Sec. Neuromorphic Engineering
Volume 16 - 2022 | https://doi.org/10.3389/fnins.2022.1102568
Editorial: Brain-inspired Hyperdimensional Computing: Algorithms, models, and architectures
- 1Department of Electrical and Computer Engineering, Villanova University, Villanova, PA, United States
- 2IBM Research - Zurich, Rüschlikon, Switzerland
- 3Institute for Advance Computer Studies, University of Maryland, College Park, MD, United States
- 4Department of Computer Science, University of Maryland, College Park, MD, United States
Editorial on the Research Topic
Brain-inspired Hyperdimensional Computing: Algorithms, models, and architectures
The field of Hyperdimensional (HD) Computing, a.k.a. Vector Symbolic Architectures (VSA), is founded on the notion that the mind can be modeled by computing with high-dimensional vectors. Such vectors capture well the phenomena apparent in the ensemble activity of large populations of neurons in the brain. HD Computing has recently received increased interest from researchers in a variety of disciplines related to computer science and engineering. This is because of its promise as a framework for Artificial Intelligence (AI).
The power of HD Computing is due to statistical properties of high dimensional spaces, where two random vectors are likely to be nearly perpendicular. This makes it possible for multiple vectors representing different symbols (or concepts or images or sounds etc.) to be super-imposed into a single vector, in which the constituent components remain intact. This property is not shared by traditional computing with numbers. Three simple algebraic operations on vectors (addition, multiplication, and permutation) produce new vectors of the same dimensionality. These vectors in turn serve as components of subsequent operations or are stored in memory, which is the system's model of the world and is interpreted with the same three operations.
Neural networks form the backbone of today's AI. They achieve powerful implicit vector computations through self-organization using simple local operations within neuronal “units,” along with learning rules. However, the neural network approach suffers from several difficulties, such as lack of generalization to real-world situations outside the training set, high energy consumption and the need for large amounts of training data. By contrast, HD Computing provides a framework for computing in a distributed representation where the encodings and transformations are defined mathematically. Since they are not tied to local neuronal mechanisms, it becomes possible to understand encoding schemes and transformations independent from the neural network parametrization.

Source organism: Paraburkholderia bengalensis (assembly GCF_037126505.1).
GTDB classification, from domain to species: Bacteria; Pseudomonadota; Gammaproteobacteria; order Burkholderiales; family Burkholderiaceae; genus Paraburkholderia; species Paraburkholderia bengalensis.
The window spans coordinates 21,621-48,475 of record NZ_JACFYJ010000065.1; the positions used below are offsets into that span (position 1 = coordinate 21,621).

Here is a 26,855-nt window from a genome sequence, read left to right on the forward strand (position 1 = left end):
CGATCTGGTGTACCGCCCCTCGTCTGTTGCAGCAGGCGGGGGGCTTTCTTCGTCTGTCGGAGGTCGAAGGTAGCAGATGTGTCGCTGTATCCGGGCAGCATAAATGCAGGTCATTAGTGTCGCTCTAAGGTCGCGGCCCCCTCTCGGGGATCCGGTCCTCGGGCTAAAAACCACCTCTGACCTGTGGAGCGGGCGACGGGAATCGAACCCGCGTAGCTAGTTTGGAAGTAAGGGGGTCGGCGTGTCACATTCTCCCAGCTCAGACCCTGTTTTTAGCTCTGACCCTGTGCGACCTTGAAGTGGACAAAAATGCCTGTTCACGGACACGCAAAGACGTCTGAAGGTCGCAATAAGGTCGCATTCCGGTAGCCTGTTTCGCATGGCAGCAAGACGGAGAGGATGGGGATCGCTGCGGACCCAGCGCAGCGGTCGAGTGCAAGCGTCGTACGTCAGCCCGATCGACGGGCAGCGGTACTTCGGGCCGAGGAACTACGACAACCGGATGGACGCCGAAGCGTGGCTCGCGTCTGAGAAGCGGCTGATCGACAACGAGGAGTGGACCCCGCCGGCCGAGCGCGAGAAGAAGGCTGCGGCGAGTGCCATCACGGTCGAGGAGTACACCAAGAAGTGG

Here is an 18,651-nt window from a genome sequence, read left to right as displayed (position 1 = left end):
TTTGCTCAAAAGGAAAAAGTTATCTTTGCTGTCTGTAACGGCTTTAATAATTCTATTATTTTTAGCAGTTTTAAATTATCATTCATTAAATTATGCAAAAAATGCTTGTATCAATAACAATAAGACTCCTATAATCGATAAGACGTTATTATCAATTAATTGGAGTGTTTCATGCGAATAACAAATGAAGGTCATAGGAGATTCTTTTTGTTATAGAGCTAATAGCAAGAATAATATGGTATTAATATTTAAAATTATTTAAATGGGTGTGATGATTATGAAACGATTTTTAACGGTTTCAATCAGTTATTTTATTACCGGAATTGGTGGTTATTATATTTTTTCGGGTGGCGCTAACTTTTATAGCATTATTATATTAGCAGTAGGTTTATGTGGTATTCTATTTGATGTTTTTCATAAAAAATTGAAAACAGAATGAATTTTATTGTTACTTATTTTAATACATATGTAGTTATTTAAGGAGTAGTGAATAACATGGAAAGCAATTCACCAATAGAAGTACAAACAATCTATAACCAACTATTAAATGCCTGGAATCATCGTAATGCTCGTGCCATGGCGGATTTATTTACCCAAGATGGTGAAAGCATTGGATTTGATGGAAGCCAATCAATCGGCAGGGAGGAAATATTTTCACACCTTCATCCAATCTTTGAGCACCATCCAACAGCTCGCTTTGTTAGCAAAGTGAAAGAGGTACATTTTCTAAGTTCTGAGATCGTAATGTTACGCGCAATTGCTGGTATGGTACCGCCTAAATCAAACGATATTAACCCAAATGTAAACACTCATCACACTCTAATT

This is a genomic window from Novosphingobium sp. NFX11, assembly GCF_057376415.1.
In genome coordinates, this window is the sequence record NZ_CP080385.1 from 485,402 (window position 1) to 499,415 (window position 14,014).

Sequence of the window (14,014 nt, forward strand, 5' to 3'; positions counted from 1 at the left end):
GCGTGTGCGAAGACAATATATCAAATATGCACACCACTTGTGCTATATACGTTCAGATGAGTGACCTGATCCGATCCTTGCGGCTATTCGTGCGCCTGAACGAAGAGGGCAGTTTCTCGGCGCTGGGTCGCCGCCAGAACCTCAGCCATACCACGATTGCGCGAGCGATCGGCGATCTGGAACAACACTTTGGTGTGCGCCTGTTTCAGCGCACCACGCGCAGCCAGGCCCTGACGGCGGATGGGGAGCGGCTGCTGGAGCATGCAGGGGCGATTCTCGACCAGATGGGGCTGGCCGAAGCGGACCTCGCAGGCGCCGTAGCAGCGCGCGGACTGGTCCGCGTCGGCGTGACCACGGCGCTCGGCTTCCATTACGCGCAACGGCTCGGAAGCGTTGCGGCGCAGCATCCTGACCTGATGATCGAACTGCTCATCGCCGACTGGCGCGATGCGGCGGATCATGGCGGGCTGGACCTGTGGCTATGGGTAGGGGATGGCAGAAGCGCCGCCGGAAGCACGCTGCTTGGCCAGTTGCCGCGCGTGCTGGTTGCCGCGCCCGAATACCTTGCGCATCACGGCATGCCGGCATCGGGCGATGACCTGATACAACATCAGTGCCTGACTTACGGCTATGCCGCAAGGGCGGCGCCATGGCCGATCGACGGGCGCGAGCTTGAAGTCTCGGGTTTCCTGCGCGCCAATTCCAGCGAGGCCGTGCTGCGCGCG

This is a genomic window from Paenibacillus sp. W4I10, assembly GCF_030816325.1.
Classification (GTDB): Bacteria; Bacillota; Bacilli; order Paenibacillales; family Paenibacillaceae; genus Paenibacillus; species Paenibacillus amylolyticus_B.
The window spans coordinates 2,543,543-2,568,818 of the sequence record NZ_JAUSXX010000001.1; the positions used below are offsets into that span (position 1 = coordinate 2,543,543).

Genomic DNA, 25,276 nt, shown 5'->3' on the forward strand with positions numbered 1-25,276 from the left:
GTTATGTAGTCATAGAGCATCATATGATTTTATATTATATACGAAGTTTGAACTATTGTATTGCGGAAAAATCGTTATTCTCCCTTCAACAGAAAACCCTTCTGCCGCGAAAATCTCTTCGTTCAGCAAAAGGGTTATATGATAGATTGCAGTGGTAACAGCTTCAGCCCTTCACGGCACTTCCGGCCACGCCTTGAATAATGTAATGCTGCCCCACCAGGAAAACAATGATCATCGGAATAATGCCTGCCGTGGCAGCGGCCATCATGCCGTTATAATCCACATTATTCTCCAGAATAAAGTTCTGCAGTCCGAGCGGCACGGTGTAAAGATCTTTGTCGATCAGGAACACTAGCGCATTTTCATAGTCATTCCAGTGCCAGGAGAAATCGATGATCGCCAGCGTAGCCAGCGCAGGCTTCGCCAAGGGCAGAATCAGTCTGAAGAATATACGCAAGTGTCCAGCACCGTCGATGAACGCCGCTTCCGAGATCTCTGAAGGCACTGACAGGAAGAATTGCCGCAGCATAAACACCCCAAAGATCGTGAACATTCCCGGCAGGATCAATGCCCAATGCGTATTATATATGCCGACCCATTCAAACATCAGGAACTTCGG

Addition is used to bundle elements together into a set, multiplication is used for variable binding or encoding spatial relations and computing transformations, and permutation is used for encoding order. Together these operations allow for combining information in rich and flexible ways that enable applications ranging from text processing and language identification to robotics and visual scene analysis. While the ideas of HD Computing go back 30 years, there has been a continuous string of accomplishments over the past 15 years. These have opened new horizons for research. The number of publications in this area is now growing exponentially.
Recent research has led to foundational theoretical advances, giving us a better understanding of the advantages of encoding in high-dimensions, the information capacity of high-dimensional vectors, and new algorithms for encoding and decoding. These have facilitated exciting applications in areas such as visual scene analysis, language identification, and robotics. HD Computing and VSAs are also an excellent fit for implementations on unconventional hardware, such as in-memory computing or neuromorphic hardware. Since they are computationally universal, they can act as a framework for computing with distributed representations and act as the abstraction layer for emerging computing hardware. HD arithmetic operations and search can easily be accelerated in embedded hardware leading to very low-power and high-performance implementations. Thus, another exciting active research area is about hardware solutions, as is reflected in two of the papers in this Research Topic (the third and fourth paper).
As HD Computing is searching for ways to formulate all technical problems in AI in a unifying framework, the field is advancing one step at a time, solving specific problems in various domains. It is in this spirit that we are happy to present this Research Topic on Hyper Dimensional Computing.